We consider first the district court's conclusion that Out Front's "failure to demand access to Philadelphia concert venues deprives it of the standing needed to challenge the alleged exclusion." App. at 756a. The issue in this case is not one of standing in the sense of plaintiff's power to bring suit. Out Front claims a direct economic injury traceable to defendants' actions that allegedly violated the antitrust laws. This was enough to confer standing as required by Article III of the Constitution, see, e.g., Association of Data Processing Service Organizations v. Camp, 397 U.S. 150, 152, 90 S.Ct. 827, 829, 25 L.Ed.2d 184 (1970), and under section 4 of the Clayton Act, 15 U.S.C. Sec. 15, which entitles "any person ... injured in his business or property" by an antitrust violation to recover damages. Moreover, it is clear that businesses that are hindered from forming or from entering a new market come within the zone of interests protected by the antitrust laws and may maintain suit for damages and for injunctive relief. See generally ABA Antitrust Section. Antitrust Law Developments 393 (2d ed.1984). Thus Out Front had adequate standing to maintain this suit.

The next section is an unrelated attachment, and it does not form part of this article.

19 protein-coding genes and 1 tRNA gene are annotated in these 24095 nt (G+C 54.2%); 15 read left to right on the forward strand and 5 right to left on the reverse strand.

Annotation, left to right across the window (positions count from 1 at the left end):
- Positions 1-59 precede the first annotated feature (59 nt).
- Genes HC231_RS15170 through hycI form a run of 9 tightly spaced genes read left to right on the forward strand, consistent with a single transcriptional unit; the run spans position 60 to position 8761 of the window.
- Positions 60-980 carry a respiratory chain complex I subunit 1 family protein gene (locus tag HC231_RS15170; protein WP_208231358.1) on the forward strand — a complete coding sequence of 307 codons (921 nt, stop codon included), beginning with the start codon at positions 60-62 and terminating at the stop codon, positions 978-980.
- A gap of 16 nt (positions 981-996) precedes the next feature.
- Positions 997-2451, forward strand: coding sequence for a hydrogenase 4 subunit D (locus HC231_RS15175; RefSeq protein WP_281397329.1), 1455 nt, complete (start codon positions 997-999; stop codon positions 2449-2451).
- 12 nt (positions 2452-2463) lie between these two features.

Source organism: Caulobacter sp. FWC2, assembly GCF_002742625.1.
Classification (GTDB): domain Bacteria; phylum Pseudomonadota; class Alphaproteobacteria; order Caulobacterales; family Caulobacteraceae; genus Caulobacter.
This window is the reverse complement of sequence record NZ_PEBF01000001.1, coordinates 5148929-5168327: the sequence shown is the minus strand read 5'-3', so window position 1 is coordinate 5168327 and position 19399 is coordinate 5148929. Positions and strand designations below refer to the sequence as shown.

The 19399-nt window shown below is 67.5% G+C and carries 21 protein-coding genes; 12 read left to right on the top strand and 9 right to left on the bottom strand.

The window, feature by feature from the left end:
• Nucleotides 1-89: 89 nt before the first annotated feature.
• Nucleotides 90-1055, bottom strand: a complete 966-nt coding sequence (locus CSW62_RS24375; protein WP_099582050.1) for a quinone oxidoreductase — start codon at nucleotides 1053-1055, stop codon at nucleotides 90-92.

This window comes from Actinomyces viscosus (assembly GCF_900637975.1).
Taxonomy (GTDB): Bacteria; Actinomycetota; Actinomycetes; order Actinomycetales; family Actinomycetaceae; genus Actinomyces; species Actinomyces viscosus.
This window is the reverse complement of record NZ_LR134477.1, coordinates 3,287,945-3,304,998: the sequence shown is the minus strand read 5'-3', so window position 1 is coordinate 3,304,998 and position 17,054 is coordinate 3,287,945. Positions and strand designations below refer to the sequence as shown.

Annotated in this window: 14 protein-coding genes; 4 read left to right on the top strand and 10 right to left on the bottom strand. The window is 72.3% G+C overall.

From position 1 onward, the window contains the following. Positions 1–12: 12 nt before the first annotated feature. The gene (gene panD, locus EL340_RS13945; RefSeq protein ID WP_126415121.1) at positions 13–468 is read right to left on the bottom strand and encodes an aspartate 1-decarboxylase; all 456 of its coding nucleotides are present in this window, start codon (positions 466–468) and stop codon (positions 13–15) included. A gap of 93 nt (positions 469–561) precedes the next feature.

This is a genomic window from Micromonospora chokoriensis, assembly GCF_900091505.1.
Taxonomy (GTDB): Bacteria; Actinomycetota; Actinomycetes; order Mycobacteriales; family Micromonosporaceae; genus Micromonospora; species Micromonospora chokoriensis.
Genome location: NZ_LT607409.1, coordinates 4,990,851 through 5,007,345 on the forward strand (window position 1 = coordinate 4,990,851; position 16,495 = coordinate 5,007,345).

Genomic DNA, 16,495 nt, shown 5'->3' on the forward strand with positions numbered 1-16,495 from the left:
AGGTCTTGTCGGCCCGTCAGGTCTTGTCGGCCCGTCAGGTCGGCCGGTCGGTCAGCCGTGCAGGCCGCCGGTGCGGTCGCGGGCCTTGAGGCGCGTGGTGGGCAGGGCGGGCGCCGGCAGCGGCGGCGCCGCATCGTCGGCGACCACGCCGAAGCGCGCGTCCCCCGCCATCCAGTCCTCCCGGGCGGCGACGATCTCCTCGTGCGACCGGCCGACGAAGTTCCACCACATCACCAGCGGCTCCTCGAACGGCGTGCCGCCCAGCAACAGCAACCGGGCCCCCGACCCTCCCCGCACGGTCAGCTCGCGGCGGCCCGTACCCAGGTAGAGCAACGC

As this court recently set forth in Weiss v. York Hospital, 745 F.2d 786 (3d Cir.1984), a private antitrust plaintiff must demonstrate (1) a violation of the antitrust laws and (2) a right either to the treble damage remedy under section 4 of the Clayton Act or to injunctive relief under section 16 of the Clayton Act. At 804-805. In this case, neither the motion for summary judgment nor the court's opinion granting it were predicated on plaintiff's failure to establish a genuine issue of material fact as to defendants' violation of the antitrust laws. Therefore, for purposes of this appeal we assume that EFC violated sections 1 and 2 of the Sherman Act, as alleged, through an unlawful monopoly of large-scale white-oriented rock concerts in Philadelphia, furthered by predatory and conspiratorial practices including unreasonable exclusive dealing arrangements with the owners of the Spectrum and the use of the Standard Addendum in contracts EFC signed with certain rock performers.